After listening to multiple fraud victims and a prosecutor describe Michael Morris as a “white-collar sociopath,” a federal judge sentenced him to more than six years in prison for his latest streak of financial crimes.
Michael Chase Morris, aka Michael Jeffrey Morris, 54, received the maximum recommended sentence Monday under federal guidelines: 78 months for committing bank fraud, obtaining fraudulent loans and kiting checks to float several businesses.
He was ordered to pay more than $1.6 million in restitution and a judge ruled that he will be allowed to surrender to the Bureau of Prisons in August.
A few months before his indictment in 2015, Morris was actively raising money for a charitable foundation he launched in his late son’s name, conducting media interviews for the Chase Morris Foundation and smiling for pictures with politicians.
A Tulsa World story in February 2015 questioned his role in the charity’s finances, given his extensive history of federal convictions for financial crimes. Morris contended at the time that he was a changed man and he was being unfairly questioned.
Within months, he was indicted on charges that he defrauded several banks in a check kiting scheme that began in 2012, using his brother’s identity to establish as many as 70 bank accounts at local banks — kiting checks between them, timing deposits to avoid detection. The charges came on top of numerous lawsuits and court judgments against him for breach of contract and fraud, with a trail of unpaid debts in several states totaling more than $5 million (as of 2015).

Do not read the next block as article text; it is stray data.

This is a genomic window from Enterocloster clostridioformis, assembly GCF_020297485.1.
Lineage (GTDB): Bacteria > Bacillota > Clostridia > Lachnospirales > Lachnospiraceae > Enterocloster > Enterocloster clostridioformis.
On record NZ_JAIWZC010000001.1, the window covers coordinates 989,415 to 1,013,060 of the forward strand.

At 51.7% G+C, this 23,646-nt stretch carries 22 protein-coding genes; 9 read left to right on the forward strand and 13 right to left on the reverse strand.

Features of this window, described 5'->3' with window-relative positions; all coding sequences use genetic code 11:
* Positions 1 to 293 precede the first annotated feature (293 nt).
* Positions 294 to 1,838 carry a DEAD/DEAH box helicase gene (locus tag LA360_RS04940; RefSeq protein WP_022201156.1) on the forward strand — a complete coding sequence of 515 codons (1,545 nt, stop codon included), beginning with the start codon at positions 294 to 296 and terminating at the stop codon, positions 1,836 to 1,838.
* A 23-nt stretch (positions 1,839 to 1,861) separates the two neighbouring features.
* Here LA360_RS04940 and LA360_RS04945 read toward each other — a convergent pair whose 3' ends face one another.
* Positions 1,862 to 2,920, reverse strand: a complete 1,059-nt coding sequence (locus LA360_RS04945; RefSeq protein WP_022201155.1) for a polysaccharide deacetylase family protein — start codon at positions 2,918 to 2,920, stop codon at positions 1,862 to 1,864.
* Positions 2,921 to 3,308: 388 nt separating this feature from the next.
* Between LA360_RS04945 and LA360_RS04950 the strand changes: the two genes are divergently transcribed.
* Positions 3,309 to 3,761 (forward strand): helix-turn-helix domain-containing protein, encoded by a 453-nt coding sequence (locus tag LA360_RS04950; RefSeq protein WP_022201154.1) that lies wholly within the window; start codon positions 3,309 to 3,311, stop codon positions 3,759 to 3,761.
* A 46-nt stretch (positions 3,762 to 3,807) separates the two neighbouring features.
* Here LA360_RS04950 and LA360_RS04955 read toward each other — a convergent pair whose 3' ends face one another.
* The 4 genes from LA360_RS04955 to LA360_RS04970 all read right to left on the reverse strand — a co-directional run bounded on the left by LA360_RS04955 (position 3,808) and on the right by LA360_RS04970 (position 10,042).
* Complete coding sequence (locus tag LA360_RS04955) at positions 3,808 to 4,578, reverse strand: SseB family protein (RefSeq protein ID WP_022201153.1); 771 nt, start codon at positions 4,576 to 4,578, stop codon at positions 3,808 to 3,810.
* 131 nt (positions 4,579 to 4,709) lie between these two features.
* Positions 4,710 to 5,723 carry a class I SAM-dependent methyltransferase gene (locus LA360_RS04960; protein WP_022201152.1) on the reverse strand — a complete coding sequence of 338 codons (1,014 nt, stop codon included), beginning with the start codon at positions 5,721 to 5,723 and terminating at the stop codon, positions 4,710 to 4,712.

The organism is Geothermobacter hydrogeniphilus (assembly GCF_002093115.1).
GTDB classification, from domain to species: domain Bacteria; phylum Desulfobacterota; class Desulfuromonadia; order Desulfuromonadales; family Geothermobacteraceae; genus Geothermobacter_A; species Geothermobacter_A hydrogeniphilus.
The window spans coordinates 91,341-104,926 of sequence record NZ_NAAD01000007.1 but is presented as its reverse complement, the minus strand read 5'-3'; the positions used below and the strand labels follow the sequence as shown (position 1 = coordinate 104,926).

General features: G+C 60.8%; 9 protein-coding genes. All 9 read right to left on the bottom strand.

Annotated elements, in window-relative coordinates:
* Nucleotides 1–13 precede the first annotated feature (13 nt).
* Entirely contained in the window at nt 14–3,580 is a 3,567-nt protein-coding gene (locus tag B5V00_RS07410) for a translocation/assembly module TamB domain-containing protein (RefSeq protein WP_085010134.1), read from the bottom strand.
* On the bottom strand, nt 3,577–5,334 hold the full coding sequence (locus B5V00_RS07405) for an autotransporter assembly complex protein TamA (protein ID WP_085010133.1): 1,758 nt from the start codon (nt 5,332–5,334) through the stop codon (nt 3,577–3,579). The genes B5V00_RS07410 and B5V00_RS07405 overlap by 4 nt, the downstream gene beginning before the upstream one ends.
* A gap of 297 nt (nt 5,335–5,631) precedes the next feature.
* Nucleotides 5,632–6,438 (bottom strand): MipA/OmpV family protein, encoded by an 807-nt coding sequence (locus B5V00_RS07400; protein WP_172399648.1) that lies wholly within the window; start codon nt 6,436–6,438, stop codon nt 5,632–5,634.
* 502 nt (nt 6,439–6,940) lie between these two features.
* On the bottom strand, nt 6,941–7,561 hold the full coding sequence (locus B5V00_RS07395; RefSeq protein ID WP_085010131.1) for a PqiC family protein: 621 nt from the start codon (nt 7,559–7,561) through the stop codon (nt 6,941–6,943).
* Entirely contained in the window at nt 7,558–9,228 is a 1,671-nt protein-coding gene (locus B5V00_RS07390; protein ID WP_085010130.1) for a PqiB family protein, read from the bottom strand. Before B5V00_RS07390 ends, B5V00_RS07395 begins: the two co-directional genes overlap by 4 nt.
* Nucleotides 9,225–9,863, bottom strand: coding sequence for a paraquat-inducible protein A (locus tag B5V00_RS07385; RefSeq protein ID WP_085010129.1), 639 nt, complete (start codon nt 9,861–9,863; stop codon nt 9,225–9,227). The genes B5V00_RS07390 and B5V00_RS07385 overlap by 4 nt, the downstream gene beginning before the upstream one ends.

And in court Monday, it was Morris’ own family members and the oldest son of his girlfriend, Kristi Books, who testified about how Morris’ wrecked their credit and finances and threatened and harassed them. Brooks was also indicted in July 2015, but the indictment against her was dropped in December when Morris was formally charged, court records show.
Austin Reid, Brooks’ oldest son from a previous marriage, told the court how Morris opened lines of credit in his name without his permission, used Reid’s name to notarize documents and pressured Reid to obtain a real estate license so Morris could have him “sign any piece of paper that he put in front of me and give me a cut.”
Reid recounted how Morris grew increasingly angry because he refused to go along with those schemes.
U.S. District Judge Claire Eagan listened intently as Reid read from emails and texts Morris had sent him calling him “self-serving,” claiming documents showed Reid had committed fraud and Morris would have him thrown out of the University of Oklahoma.
Morris also used a fake name to try to have Reid fired from a job, he testified, and created fake accounts on social media to berate him and question his sexual identity.
“He stole my name, my home, my family and my mother,” Reid said. Brooks, his mother, left the room before he spoke, refusing to listen to his victim impact statement. Morris’ deceit also cost Reid his relationship with his younger brother, he told the court.
Morris also took out fraudulent lines of credit in his own sons’ names, his ex-wife Kim Williams told the judge. Morris recently took out more than $120,000 in credit in the name of her oldest son, and let one account fall more than $11,000 past due.